Provorov or Sanheim- One’s Gotta Go

As the end of the atrocious 2021-22 Philadelphia Flyers season is finally on the horizon, all eyes are turning to the offseason and potential solutions to put a competitive team back on the ice for the 2022-23 campaign. The defense has come under the microscope as it’s been a weak point for much of the past two seasons, but thanks to some interesting developments, fixing it doesn’t seem as black and white as it once did.

Originally, the thought process was dealing Sanheim to let Cam York flourish in the NHL, but lately, the rumors have turned and now Ivan Provorov could be the one on the move. Nothing should be taken off the table yet, but moving either certainly has its own pros and cons.

Trading Sanheim

Trading Travis Sanheim originally seemed like the foregone conclusion just a few months ago, but thanks to his stellar play and the fact they re-signed his partner Rasmus Ristolainen, the organization may be reconsidering their approach.

Probably the biggest concern when it comes to keeping Sanheim around is his looming contract extension in the summer of 2023. Thanks to an arbitration filing, they got him on a second bridge deal at a $4.6 million cap hit. If his play continues its upward trajectory, he could be in for quite a raise. On the flipside, if his play cools off, they could be stuck paying him a bigger contract for lesser results, something they’ve done too frequently lately.

Though to be fair, Sanheim has finally put the pieces of his game together and has probably been the best player on the Flyers’ blueline through most of the season. Do you give up on him when he’s at his peak? The Flyers re-signed Rasmus Ristolainen and they’ve worked well together, regardless of which one is leading the way. If they like the pair and feel like Ristolainen’s best chance to succeed comes with Sanheim, keeping them together may be their best move.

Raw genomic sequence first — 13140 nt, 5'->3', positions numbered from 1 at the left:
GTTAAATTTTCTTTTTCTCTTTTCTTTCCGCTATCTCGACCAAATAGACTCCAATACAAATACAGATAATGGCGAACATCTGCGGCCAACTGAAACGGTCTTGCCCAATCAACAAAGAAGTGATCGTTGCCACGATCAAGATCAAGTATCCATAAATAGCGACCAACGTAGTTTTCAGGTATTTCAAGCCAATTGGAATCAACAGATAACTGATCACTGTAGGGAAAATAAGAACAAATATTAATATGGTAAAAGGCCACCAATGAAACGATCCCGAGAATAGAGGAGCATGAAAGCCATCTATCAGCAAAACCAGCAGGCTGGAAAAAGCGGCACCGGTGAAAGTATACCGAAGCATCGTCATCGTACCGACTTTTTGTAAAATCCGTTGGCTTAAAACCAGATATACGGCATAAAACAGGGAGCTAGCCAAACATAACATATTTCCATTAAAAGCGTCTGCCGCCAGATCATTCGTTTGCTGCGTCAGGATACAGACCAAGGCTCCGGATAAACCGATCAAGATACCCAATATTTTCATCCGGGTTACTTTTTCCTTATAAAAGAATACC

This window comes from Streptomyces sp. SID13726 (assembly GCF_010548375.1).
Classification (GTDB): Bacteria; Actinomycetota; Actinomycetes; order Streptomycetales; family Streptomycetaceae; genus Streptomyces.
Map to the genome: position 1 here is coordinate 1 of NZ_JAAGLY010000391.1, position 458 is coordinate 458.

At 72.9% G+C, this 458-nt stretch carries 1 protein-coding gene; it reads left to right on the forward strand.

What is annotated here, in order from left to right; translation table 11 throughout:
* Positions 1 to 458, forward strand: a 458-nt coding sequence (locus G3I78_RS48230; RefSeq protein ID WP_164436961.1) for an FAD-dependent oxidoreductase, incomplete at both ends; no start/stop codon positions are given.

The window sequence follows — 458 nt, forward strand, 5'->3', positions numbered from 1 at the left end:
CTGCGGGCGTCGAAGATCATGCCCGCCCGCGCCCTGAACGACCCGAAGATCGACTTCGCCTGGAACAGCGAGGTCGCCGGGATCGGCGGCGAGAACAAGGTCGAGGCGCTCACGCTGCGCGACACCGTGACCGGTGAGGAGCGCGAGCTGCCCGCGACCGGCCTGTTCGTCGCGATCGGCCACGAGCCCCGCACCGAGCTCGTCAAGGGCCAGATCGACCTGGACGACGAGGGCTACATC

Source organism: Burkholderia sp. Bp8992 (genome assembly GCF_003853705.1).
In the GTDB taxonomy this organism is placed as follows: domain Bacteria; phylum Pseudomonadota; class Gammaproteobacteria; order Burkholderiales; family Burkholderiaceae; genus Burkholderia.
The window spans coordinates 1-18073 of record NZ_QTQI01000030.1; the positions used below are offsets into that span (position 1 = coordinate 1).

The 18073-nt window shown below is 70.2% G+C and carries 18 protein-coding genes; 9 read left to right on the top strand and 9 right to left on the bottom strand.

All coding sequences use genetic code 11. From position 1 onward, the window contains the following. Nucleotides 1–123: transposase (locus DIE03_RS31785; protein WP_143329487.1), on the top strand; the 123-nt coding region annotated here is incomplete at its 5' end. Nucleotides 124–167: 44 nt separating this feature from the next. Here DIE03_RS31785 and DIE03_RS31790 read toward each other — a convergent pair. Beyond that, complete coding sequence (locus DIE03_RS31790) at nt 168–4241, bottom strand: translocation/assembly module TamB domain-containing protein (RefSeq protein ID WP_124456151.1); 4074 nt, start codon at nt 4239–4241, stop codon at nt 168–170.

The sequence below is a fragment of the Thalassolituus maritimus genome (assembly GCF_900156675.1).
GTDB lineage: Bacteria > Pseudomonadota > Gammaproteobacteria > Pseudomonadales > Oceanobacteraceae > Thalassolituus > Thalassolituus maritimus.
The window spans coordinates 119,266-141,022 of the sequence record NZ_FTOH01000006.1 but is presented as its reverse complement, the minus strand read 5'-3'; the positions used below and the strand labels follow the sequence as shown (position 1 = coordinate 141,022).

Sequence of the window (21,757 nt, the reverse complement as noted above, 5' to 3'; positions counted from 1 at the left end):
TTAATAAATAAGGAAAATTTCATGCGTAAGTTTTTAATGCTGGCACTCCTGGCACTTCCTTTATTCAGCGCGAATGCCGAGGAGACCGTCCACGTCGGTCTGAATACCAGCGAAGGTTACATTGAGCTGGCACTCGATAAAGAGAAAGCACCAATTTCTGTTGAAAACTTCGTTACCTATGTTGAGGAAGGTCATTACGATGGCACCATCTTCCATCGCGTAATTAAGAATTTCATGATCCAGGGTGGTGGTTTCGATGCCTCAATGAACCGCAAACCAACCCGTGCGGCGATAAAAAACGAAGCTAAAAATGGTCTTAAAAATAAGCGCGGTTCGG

Provorov has still handled the bulk of the heavy minutes, with Sanheim just recently eclipsing him at five-on-five minutes but not yet on powerplay or penalty kill. Can you move Provorov and assume Sanheim will fit into the number one defenseman role flawlessly? Does his recent string of solid hockey erase years of checkered play? Is it a risk the organization is willing to take?

Trading Provorov

Something that seemed like a crazy idea less than a year ago now feels like a real possibility thanks to another season of lackluster play. The rumors have been mixed when it comes to Provorov’s fate, which seems right considering what a gigantic gamble it would be.

We’ve seen Provorov play well in the past. Giving up on him after two seasons with Justin Braun, whose been way over his head playing on the top pair, seems like a bad time to throw in the towel. Ryan Ellis was supposed to be his partner this season, but a lower body injury kept him on the shelf for all but four games during the 2021-22 campaign. If Provorov is picked up by a team that has a stable defense corps in place and a good partner for Provorov to work with, it’s almost a guarantee that he re-finds his footing and looks like a top guy again.

If Provorov is the player they decide to move, even in his declined state, he probably has the higher trade value of the two. With the laundry list of holes the Flyers have to fill this summer, getting a big return for the 25-year-old is a good place to start when it comes to addressing those needs.


There’s a good chance the Flyers roster will be hit with sweeping changes this offseason, so neither player should be truly untouchable. The reality is, thanks to Cam York and to a lesser extent Egor Zamula, there is some leeway when it comes to dealing one of Provorov or Sanheim. Either should have the trade value to address a hole elsewhere in the lineup with some level of legitimacy.

At different points in time, both Provorov and Sanheim have proven to be very good and, occasionally, very bad. There isn’t one that is a “perfect” trade candidate between the two. Provorov feels like the guy with the staying power, but Sanheim is the current hot hand.

There’s always the third option which is keeping both. A 1-2-3 punch of Provorov-Sanheim-York on the left side, and a huge mess on the right. It could be a short-term solution until York locks up an NHL gig and/or one of Sanheim or Provorov convincingly provides an answer as to which one deserves to get moved, potentially in a trade deadline deal in 2023. Time will tell what the outcome is, but there’s no easy way to get to the desired destination of icing a competent defense corps in 2022-23.

By: Dan Esche (@DanTheFlyeraFan)

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